Neuro Emotional Technique and Trauma Therapy: Jef Gazley describes one of the newer “power therapies” and stress reduction techniques.
Nov 01, 2015 04:19PM
● By Jef Gazley
Neuro Emotional Technique (NET) is one of the newer “power therapies” and stress reduction techniques that, along with thought field therapy (TFT) and eye movement desensitization and reprocessing (EMDR), have become popular in the last 10 years. They seem to work faster than traditional talk therapies because they target the more primitive parts of the brain, including the limbic system, the medulla oblongata and the enkephalin system, which is found in every cell of the body.
NET seems to work in several ways: it diagnosis problems and feelings; accesses the subconscious; discovers early traumas and how those traumas relate to present problems; acts as a biofeedback loop that teaches people what they are feeling; increases congruence between the human brain, composed of the cerebral cortex and the prefrontal cortex, the limbic system or mammalian brain, the medulla oblongata, or reptilian brain, and the endorphin system, which is an even more primitive brain located in each cell of the body.
This congruence thereby increases overall mental, emotional and physical health. The possibilities for the spiritual side of man are also immense. It also acts as a general stress reduction technique and lowers stress significantly on the cellular level.
While all of these are good reasons to become proficient in NET, with trauma work and post-traumatic stress disorder (PTSD), this technique is a must. PTSD is so pervasive and the symptoms are attached so securely to the body that unless some relief to the physical part of the trauma is attained, the client will remain in great distress.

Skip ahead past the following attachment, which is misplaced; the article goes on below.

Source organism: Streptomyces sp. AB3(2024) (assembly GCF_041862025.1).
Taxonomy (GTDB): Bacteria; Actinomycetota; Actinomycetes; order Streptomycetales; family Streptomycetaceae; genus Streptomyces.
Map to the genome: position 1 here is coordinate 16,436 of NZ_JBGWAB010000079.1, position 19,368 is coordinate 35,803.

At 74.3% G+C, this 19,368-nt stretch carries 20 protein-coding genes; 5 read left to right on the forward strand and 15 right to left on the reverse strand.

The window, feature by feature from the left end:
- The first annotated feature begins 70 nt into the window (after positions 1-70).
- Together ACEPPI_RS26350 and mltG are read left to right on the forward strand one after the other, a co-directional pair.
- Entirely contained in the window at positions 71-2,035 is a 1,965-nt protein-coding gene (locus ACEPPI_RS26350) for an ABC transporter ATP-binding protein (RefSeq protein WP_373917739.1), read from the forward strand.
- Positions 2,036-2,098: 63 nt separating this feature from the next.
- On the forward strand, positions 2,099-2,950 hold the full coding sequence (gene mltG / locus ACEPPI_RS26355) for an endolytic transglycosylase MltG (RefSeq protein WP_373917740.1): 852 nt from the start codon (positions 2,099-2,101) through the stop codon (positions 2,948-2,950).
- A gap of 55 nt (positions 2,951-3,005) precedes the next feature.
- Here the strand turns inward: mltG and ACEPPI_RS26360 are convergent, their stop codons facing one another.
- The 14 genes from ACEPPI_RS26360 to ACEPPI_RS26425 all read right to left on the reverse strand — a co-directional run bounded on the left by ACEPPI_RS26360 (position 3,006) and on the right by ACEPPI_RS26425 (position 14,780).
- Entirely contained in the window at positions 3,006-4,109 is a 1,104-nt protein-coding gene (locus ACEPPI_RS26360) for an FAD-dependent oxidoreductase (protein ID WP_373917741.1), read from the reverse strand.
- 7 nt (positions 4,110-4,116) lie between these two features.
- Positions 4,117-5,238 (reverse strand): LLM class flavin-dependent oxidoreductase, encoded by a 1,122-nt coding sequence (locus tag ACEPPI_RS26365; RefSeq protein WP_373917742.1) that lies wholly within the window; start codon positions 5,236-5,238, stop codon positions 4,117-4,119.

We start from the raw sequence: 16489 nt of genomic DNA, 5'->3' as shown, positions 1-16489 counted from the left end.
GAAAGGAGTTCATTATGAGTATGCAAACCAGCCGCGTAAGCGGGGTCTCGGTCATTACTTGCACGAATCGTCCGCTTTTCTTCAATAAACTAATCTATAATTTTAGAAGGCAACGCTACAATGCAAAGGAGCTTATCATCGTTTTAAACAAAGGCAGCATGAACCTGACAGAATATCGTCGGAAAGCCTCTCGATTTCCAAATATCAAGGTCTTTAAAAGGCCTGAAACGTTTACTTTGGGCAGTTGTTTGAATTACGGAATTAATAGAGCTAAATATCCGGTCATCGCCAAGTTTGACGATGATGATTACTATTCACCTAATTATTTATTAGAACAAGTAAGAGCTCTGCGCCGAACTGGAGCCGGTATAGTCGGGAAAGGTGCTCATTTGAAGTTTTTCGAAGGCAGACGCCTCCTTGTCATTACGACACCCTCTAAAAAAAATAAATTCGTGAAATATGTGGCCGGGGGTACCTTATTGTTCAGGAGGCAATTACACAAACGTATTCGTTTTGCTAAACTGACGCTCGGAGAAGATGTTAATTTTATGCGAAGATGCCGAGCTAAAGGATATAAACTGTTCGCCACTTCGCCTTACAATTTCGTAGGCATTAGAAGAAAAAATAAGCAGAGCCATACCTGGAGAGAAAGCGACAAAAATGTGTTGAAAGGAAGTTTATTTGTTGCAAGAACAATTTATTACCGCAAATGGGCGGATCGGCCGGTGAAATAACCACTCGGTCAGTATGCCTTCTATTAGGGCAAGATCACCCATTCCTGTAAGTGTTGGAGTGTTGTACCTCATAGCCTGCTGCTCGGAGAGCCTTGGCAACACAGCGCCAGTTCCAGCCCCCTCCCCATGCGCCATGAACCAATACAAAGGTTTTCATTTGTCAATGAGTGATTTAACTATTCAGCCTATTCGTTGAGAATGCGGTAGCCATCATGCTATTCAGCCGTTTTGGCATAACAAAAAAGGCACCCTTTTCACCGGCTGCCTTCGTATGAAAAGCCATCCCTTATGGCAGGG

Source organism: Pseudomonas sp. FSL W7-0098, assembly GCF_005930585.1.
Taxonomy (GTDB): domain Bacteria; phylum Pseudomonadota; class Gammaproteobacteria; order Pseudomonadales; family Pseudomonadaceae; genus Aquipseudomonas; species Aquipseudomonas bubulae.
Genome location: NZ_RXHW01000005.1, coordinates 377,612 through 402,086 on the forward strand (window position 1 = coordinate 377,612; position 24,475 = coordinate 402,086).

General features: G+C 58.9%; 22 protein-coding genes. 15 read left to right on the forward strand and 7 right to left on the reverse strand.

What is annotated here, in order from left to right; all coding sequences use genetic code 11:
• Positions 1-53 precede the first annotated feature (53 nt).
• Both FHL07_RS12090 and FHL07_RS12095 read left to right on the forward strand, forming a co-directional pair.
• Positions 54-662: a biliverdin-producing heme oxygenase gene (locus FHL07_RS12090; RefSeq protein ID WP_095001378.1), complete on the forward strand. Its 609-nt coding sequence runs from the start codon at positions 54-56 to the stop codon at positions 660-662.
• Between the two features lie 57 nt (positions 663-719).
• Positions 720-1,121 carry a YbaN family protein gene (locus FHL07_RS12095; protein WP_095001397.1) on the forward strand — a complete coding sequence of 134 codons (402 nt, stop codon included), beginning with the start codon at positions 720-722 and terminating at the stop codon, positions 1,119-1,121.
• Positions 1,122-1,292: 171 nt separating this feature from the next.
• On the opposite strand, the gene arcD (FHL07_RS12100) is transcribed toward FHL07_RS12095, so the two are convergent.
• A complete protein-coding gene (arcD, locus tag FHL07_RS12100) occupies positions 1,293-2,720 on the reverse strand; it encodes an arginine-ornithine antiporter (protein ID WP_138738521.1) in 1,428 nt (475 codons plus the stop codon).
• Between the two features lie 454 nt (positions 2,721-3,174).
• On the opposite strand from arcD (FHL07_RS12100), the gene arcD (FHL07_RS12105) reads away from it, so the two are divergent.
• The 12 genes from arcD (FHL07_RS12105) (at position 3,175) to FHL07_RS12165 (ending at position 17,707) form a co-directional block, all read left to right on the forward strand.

Dr. Scott Walker, a chiropractor by training, developed NET in the early 1980s as a stress reduction technique. Walker also uses applied kinesiology, which he says is based on Chinese medicine, acupuncture and the meridian system.
NET diagnoses the feelings that a client is having, and the client then often reports congruence with that previously dissociated set of feelings. Then it releases it from the body by tapping on a few vertebrae that are related to the particular meridian system that is associated with the emotion. Usually, at that point several things occur. The client subjectively reports a lessening of that particular feeling state that was bothering them; a feeling of relief; less dissociation in general; and more overall integration.